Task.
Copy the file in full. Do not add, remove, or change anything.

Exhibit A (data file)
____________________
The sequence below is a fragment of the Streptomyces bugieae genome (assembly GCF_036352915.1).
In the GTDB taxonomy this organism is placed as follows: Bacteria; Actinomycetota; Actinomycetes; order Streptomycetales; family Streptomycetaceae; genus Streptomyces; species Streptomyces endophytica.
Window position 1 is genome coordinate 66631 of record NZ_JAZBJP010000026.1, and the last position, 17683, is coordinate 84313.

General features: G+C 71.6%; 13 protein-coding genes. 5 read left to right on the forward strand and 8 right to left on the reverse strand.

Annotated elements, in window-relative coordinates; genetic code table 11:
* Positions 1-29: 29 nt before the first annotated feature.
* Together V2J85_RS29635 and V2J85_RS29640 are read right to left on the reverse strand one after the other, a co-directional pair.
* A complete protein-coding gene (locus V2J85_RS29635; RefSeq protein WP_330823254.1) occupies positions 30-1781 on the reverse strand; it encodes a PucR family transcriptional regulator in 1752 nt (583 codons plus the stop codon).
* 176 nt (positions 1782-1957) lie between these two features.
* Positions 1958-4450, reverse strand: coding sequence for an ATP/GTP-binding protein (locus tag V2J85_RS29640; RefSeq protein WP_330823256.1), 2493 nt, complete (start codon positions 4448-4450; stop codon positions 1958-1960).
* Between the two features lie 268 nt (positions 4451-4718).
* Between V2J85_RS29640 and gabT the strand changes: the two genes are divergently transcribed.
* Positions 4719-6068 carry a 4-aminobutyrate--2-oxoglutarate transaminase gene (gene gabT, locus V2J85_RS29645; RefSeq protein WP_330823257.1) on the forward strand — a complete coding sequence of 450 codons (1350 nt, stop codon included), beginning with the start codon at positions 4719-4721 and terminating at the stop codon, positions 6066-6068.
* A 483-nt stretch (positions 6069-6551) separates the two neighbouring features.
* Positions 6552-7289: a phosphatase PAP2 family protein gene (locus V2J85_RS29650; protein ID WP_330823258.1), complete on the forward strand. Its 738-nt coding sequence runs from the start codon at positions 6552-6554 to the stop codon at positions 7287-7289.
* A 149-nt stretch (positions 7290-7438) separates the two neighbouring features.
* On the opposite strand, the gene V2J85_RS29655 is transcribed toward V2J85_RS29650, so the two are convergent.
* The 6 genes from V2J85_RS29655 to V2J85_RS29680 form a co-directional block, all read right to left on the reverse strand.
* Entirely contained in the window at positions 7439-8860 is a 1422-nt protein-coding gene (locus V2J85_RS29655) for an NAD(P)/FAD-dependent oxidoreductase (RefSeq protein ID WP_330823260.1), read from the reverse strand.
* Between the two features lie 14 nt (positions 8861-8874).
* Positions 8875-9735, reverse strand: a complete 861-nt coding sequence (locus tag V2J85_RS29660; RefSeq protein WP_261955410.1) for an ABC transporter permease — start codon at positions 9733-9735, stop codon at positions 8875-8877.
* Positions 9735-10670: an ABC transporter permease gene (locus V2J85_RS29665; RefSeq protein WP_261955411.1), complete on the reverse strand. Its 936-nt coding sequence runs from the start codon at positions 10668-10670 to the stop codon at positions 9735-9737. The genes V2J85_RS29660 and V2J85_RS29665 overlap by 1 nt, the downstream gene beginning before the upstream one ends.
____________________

The sequence below is a fragment of the Streptomyces bugieae genome (assembly GCF_036352915.1).
In the GTDB taxonomy this organism is placed as follows: Bacteria; Actinomycetota; Actinomycetes; order Streptomycetales; family Streptomycetaceae; genus Streptomyces; species Streptomyces endophytica.
Window position 1 is genome coordinate 66631 of record NZ_JAZBJP010000026.1, and the last position, 17683, is coordinate 84313.

General features: G+C 71.6%; 13 protein-coding genes. 5 read left to right on the forward strand and 8 right to left on the reverse strand.

Annotated elements, in window-relative coordinates; genetic code table 11:
* Positions 1-29: 29 nt before the first annotated feature.
* Together V2J85_RS29635 and V2J85_RS29640 are read right to left on the reverse strand one after the other, a co-directional pair.
* A complete protein-coding gene (locus V2J85_RS29635; RefSeq protein WP_330823254.1) occupies positions 30-1781 on the reverse strand; it encodes a PucR family transcriptional regulator in 1752 nt (583 codons plus the stop codon).
* 176 nt (positions 1782-1957) lie between these two features.
* Positions 1958-4450, reverse strand: coding sequence for an ATP/GTP-binding protein (locus tag V2J85_RS29640; RefSeq protein WP_330823256.1), 2493 nt, complete (start codon positions 4448-4450; stop codon positions 1958-1960).
* Between the two features lie 268 nt (positions 4451-4718).
* Between V2J85_RS29640 and gabT the strand changes: the two genes are divergently transcribed.
* Positions 4719-6068 carry a 4-aminobutyrate--2-oxoglutarate transaminase gene (gene gabT, locus V2J85_RS29645; RefSeq protein WP_330823257.1) on the forward strand — a complete coding sequence of 450 codons (1350 nt, stop codon included), beginning with the start codon at positions 4719-4721 and terminating at the stop codon, positions 6066-6068.
* A 483-nt stretch (positions 6069-6551) separates the two neighbouring features.
* Positions 6552-7289: a phosphatase PAP2 family protein gene (locus V2J85_RS29650; protein ID WP_330823258.1), complete on the forward strand. Its 738-nt coding sequence runs from the start codon at positions 6552-6554 to the stop codon at positions 7287-7289.
* A 149-nt stretch (positions 7290-7438) separates the two neighbouring features.
* On the opposite strand, the gene V2J85_RS29655 is transcribed toward V2J85_RS29650, so the two are convergent.
* The 6 genes from V2J85_RS29655 to V2J85_RS29680 form a co-directional block, all read right to left on the reverse strand.
* Entirely contained in the window at positions 7439-8860 is a 1422-nt protein-coding gene (locus V2J85_RS29655) for an NAD(P)/FAD-dependent oxidoreductase (RefSeq protein ID WP_330823260.1), read from the reverse strand.
* Between the two features lie 14 nt (positions 8861-8874).
* Positions 8875-9735, reverse strand: a complete 861-nt coding sequence (locus tag V2J85_RS29660; RefSeq protein WP_261955410.1) for an ABC transporter permease — start codon at positions 9733-9735, stop codon at positions 8875-8877.
* Positions 9735-10670: an ABC transporter permease gene (locus V2J85_RS29665; RefSeq protein WP_261955411.1), complete on the reverse strand. Its 936-nt coding sequence runs from the start codon at positions 10668-10670 to the stop codon at positions 9735-9737. The genes V2J85_RS29660 and V2J85_RS29665 overlap by 1 nt, the downstream gene beginning before the upstream one ends.